Consumers, companies and cities alike are all eager and ready for 5G technology to be a reality. We have been hearing about the unfathomable possibilities of 5G for years, but understanding exactly how things will change is still a bit murky. Questions like what is 5G infrastructure and what do we need to do to be ready abound in everyone’s mind.
What is 5G Infrastructure?
5G infrastructure is a multilevel system comprising both the equipment and the necessary policy and regulation adjustments required to implement. Both areas call for a radical change in current telecom assumptions and expectations.
5G Infrastructure Equipment
Existing Cell Towers
Presently, our telecom and wireless networks are supported by massive 200-foot plus towers that cover vast geographic areas. These towers are generally large, obvious and eyesores on the landscape, requiring allocation of significant public space — but they connect millions of people and devices. So people view them as a necessary evil.
In the distant 5G future, it is likely these towers will become completely unnecessary. For now, though, these large cell towers will remain, serving to connect more rural and slow-to-adopt locales until they are ready for 5G.
A new type of equipment will power 5G into widespread power — small cells. Small cells are the basic infrastructure of 5G. They are small antennae and radio devices that connect and bounce 5G signals over short distances. Instead of a large cell towers every 20-40 miles, small cells will be located roughly every block or two.
While the sheer quantity of small cells required to activate a reliable 5G network is staggering, the equipment offers significant flexibility, both in terms of appearance and mounting location. Small cells are built to be camouflaged to blend in with their surroundings, minimizing visibility and interference with the landscape and skyline.
Additionally, 5G small cells do not require designation of massive public space for installation. Small cells are designed to mount on existing structures, such as lamp posts, rooftops, existing traffic lights and utility poles, or sides of buildings.
Depending on the location, usage and volume of devices in an area, different types of 5G infrastructure may be required.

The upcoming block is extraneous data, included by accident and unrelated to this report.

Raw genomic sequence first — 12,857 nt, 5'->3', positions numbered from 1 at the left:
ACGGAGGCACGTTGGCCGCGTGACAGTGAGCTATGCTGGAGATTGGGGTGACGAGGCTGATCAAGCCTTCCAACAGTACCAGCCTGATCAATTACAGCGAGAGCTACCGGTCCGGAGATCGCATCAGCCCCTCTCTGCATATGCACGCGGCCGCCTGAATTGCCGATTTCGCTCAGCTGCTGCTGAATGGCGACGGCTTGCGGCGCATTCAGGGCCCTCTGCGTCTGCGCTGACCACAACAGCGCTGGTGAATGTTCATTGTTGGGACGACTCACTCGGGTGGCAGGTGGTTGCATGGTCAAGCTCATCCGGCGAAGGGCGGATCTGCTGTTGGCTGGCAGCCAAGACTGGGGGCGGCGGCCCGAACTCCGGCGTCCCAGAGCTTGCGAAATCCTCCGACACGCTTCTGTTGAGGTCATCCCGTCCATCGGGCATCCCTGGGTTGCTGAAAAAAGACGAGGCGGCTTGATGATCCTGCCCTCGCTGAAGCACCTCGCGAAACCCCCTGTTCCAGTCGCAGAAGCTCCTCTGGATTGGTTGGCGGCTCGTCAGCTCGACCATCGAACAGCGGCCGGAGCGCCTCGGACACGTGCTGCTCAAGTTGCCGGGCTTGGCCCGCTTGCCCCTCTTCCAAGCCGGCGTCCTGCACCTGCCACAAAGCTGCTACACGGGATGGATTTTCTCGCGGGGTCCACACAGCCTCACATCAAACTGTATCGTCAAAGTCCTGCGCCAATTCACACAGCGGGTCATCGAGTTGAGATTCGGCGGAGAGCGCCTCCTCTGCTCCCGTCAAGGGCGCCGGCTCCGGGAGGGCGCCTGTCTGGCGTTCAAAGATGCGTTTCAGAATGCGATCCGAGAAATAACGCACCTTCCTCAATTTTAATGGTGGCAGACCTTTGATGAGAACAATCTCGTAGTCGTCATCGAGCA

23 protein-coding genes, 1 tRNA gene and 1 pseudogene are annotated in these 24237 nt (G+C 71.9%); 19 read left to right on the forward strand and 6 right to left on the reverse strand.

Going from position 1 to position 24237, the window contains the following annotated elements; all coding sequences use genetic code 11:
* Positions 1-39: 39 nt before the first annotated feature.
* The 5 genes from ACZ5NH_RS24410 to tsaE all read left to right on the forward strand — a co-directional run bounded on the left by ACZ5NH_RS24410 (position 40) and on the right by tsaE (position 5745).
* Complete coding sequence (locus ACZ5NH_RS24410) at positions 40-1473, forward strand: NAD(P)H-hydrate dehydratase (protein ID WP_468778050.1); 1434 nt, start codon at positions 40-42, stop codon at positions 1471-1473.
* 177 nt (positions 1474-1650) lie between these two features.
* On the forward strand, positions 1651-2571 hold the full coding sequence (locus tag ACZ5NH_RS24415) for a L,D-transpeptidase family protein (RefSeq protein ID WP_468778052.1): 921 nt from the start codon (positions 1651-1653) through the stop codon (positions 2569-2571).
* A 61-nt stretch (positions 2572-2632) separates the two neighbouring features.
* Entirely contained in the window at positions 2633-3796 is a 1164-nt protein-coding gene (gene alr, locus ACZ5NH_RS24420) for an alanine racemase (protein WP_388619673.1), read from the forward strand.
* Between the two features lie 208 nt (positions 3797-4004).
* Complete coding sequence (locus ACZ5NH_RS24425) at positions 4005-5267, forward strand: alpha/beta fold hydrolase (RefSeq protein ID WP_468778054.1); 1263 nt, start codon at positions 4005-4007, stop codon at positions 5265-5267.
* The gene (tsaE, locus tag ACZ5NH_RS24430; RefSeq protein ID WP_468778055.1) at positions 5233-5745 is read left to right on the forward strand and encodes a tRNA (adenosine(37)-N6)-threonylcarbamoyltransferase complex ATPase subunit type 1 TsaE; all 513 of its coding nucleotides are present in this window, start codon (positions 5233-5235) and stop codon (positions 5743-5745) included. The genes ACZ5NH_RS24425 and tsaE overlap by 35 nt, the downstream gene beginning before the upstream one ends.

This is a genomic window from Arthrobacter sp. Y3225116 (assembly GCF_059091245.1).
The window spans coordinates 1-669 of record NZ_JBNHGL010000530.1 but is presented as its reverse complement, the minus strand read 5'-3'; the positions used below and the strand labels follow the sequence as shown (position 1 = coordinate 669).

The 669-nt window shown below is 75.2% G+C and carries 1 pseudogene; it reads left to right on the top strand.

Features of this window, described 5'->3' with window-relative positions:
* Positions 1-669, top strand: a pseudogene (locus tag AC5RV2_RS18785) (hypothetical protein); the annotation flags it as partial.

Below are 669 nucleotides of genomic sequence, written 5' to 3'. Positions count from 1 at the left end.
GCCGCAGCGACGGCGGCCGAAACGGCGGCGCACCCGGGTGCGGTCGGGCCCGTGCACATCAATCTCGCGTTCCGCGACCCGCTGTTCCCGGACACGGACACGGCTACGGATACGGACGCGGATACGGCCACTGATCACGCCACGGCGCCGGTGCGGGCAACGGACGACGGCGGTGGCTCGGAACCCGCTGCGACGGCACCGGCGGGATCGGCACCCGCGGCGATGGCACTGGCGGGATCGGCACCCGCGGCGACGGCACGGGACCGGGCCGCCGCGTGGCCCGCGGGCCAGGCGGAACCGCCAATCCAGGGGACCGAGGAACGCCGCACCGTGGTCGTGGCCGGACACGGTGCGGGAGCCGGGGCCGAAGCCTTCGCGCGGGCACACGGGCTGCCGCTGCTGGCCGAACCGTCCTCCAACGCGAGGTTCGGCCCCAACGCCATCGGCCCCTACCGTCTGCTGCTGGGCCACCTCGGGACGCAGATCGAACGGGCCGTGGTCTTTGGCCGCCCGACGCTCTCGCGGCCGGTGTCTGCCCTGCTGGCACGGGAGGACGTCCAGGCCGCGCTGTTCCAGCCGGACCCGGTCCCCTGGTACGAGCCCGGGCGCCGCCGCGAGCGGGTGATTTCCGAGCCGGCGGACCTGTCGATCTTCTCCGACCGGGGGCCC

Femtocells serve concentrated areas in around a 10-50 meter range. Femtocell technology is perfect for residential and small business use, supporting approximately 8-16 users. This 5G infrastructure is ideal for establishing hot spots in businesses to boost efficiency or provide customer benefits.
A step up from femtocells, picocells cover a broader area from 100-250 meters in range. They can typically support 32-64 users at a time. Picocells are perfect for larger indoor needs, such as small hotels, shopping areas, and schools.
The 5G infrastructure choice for the most dense needs is microcells. Microcells have a much larger service range — up to 2.5 km — and can support up to 200 users at a time. These require the most power and are designed for the largest applications, such as outdoor arenas or smart cities.
5G Infrastructure in Government
Unfortunately, all the 5G equipment in the world won’t allow mass adoption to take place without a coordinated rollout. Small cell installers, service providers and government at all levels must work together to provide a seamless and integrated 5G infrastructure.
At the Federal level, the FCC is working to streamline and provide oversight for how and where small cells can be installed. Complicated issues affecting environmental, tribal, historical and others need to be considered and addressed at the national level.
The bulk of the policy decision-making surrounding 5G infrastructure will take place at the local, municipal level. Decisions such as access to city property, poles and utilities, permitting and applications will all affect the speed and strength of the 5G rollout. Local officials will have the ability to accelerate or slow down their municipalities 5G adoption based on policies.
Towns such as Sacramento have embraced the potential of 5G, setting up a pilot program. The city-wide 5G infrastructure has opened doors for new city investment, improved quality of life and operational efficiency.
Next Steps in 5G Infrastructure
5G is about to become more than just a promise, with applications and select locations already starting to adopt and utilize small cell technology. If you are wondering how small cell technology can help your business or are looking to establish a coordinated, uninterrupted 5G infrastructure in your area, talk to the nation’s leading 5G experts at KMB.
KMB has installed upwards of 550 small cell groups across the country and leads the nation in 5G infrastructure expertise and experience. Contact KMB today to learn more about upgrading your network to 5G and jumpstarting your organization’s innovative future.